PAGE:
Local Storage Wars
Published October 31st, 2012
To some it's something they've watched on TV, but to others it's a living.
"This is not a hobby this is one of my businesses," said Doug Paynes, who has been bidding at local storage unit auctions for the past 10 years. "This is what we do for income."
Paynes goes to about three auctions a week and says he buys three to five units.
These are units that aren't paid for by their owner, and then according to state law, are put up for auction.
They are typically sold for anywhere from five dollars to thousands of dollars each.
Paynes buys units and then sells what he gets online, but now he and his business partner are opening a thrift shop in Belleview called Precious Things.
"The economy is really bad so people are buying more used now than they do new," said Paynes. "They really can't afford new products so we try to help them out with the used product."
Auctions are open to the public and there's just two rules.
1. No touching and
2. No stepping beyond the doors.
Bidders can only see what's inside… from the outside.
When you participate in a storage auction you may buy a unit that has things with not much value or you could be going home with objects that were bought and never even opened... just like Doug's new fire pit.
"That's too much gambling for me," said Pearse Hayes, who went to his first storage auction and left unit-less.
"It was interesting. There was a lot of unknowns," said Hayes. "I'm use to going to auctions where you see exactly what you're bidding on."
He went with hopes he would see value in something others didn't.
"It's not so much scary, it's just not always wise," Hayes said. "But clearly there are people that do this and they hit some home runs."
But according to Paul Hirneise, one of the owners of Santa Fe Storage in Gaineville, these home runs are usually scored by bidders who know what they're doing.
"It's a very interesting business," said Hirneise. "People think you just put up a bunch of units and it just happens for you. It's not that way. "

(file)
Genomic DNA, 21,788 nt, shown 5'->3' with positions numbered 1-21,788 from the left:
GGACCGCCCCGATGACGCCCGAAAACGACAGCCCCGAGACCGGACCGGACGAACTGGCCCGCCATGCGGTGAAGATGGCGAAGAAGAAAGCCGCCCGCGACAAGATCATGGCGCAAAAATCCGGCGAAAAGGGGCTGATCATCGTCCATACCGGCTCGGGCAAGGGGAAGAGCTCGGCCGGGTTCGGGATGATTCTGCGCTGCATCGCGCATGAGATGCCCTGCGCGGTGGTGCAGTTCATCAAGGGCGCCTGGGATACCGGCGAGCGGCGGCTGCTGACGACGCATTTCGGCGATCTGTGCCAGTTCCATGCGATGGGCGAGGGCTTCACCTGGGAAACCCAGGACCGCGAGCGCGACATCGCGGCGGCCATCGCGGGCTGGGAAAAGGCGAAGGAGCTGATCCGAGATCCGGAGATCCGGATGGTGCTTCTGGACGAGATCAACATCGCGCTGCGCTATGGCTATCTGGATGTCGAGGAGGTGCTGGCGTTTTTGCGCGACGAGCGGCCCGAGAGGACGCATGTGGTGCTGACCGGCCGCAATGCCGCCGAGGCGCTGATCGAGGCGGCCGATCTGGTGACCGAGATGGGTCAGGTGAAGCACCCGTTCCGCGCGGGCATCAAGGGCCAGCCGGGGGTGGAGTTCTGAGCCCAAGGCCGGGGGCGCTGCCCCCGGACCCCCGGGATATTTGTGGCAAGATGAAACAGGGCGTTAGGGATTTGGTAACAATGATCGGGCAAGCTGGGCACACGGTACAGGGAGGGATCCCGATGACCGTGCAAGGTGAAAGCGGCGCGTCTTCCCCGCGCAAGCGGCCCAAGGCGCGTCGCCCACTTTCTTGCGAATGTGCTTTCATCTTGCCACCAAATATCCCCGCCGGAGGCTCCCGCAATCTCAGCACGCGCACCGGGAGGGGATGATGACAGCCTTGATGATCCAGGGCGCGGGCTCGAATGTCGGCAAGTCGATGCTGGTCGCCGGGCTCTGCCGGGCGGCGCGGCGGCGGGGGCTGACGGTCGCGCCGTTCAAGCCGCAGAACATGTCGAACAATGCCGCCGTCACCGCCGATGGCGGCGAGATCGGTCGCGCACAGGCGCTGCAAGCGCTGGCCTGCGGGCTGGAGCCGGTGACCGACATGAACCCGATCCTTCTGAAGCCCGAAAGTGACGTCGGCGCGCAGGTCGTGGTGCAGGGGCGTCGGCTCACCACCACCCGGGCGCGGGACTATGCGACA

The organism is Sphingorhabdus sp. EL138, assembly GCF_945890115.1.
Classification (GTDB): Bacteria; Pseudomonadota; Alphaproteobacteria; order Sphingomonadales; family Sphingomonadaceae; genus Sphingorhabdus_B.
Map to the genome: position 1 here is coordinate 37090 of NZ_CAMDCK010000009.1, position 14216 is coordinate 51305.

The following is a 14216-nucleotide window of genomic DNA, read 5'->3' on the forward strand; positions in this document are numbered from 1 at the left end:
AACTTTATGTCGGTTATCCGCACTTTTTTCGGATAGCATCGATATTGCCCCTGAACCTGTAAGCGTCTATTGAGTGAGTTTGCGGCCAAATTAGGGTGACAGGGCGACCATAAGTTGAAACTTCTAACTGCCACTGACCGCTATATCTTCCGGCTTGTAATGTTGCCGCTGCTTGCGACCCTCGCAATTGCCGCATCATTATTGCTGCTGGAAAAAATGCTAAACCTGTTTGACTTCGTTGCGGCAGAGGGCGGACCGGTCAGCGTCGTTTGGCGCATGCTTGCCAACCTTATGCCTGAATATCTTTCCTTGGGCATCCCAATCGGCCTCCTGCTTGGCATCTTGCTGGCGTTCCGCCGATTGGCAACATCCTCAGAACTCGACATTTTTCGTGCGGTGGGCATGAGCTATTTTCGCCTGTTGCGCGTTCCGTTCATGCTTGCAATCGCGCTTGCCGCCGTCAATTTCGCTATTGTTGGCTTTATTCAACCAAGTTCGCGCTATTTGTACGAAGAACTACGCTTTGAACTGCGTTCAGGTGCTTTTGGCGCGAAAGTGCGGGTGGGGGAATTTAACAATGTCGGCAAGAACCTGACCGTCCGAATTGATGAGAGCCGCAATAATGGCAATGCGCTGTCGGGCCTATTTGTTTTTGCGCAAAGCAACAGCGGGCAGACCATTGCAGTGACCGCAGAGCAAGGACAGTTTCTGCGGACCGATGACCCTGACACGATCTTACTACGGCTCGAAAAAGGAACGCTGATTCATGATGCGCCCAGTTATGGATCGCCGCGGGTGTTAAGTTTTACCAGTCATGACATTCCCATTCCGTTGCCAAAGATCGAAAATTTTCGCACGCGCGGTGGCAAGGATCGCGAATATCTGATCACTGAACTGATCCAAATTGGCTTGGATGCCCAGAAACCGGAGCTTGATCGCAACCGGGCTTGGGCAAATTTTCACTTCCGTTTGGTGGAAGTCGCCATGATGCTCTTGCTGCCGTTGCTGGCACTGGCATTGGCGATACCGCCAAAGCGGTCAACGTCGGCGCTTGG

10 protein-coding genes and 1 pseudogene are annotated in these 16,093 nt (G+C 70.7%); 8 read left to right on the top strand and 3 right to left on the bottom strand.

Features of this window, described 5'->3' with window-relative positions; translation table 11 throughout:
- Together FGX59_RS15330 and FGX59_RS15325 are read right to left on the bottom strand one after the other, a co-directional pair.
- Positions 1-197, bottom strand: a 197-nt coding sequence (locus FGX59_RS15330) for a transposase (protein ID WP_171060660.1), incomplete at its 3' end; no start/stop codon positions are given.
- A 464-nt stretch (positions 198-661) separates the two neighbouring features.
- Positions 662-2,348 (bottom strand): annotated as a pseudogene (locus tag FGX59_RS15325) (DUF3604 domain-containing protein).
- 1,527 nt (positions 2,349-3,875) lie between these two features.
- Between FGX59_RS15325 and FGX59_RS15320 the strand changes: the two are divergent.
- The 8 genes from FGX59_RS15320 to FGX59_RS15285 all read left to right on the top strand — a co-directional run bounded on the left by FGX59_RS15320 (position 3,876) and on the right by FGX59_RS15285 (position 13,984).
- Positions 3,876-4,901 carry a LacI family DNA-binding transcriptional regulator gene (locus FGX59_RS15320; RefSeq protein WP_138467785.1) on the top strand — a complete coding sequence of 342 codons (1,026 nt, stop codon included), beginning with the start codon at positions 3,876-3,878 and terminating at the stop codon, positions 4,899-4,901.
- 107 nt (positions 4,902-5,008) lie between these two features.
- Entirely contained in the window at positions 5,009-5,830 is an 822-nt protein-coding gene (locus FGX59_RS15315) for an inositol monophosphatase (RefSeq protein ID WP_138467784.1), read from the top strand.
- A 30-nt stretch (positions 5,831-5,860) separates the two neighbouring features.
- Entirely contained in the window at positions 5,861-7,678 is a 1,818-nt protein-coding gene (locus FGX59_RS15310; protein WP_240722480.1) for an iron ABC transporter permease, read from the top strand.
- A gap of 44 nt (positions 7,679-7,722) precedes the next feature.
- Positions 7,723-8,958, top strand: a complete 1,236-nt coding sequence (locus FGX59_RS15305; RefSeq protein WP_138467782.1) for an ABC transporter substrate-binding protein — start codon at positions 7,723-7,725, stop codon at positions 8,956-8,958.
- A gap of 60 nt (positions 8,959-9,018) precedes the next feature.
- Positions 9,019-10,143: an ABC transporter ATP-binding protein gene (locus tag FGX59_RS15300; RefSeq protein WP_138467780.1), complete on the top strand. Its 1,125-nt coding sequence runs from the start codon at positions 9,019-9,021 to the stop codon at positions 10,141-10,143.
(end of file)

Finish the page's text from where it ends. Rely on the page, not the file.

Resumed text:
Hirneise blames this misconception on TV.
"In some aspect it has hurt the industry. People that are real buyers that are trying to make a living, it makes it tough on them," Hirneise said. "It's entertainment on TV and it's somewhat entertaining out here, but really these people are trying to make a living."
GAINESVILLE- He says that since the show Storage Wars came on TV, the crowd at auctions has tripled.
He also feels the media has dehumanized the concept of auctioning these unpaid units.
"We don't enjoy auctioning any body's stuff off. It's not a pleasure to me at all. We would rather have people pay their bills. But with the state of the economy there are people that are having a hard time right now," Hirneise said.
Paynes recognizes this hardship and says if he buys a unit with personal belongings in them, like some pictures he found in one unit he bought, he'll return them to their owner.
"We are not in it to hurt people, we're just in it to make a living and help people buy used products," said Paynes.
After about an hour of bidding, looking, and walking to 10 different units…there was one message I kept getting.
"Just be careful if you're gonna do this. I'm just telling you. It's not all fun and games," Paynes said.
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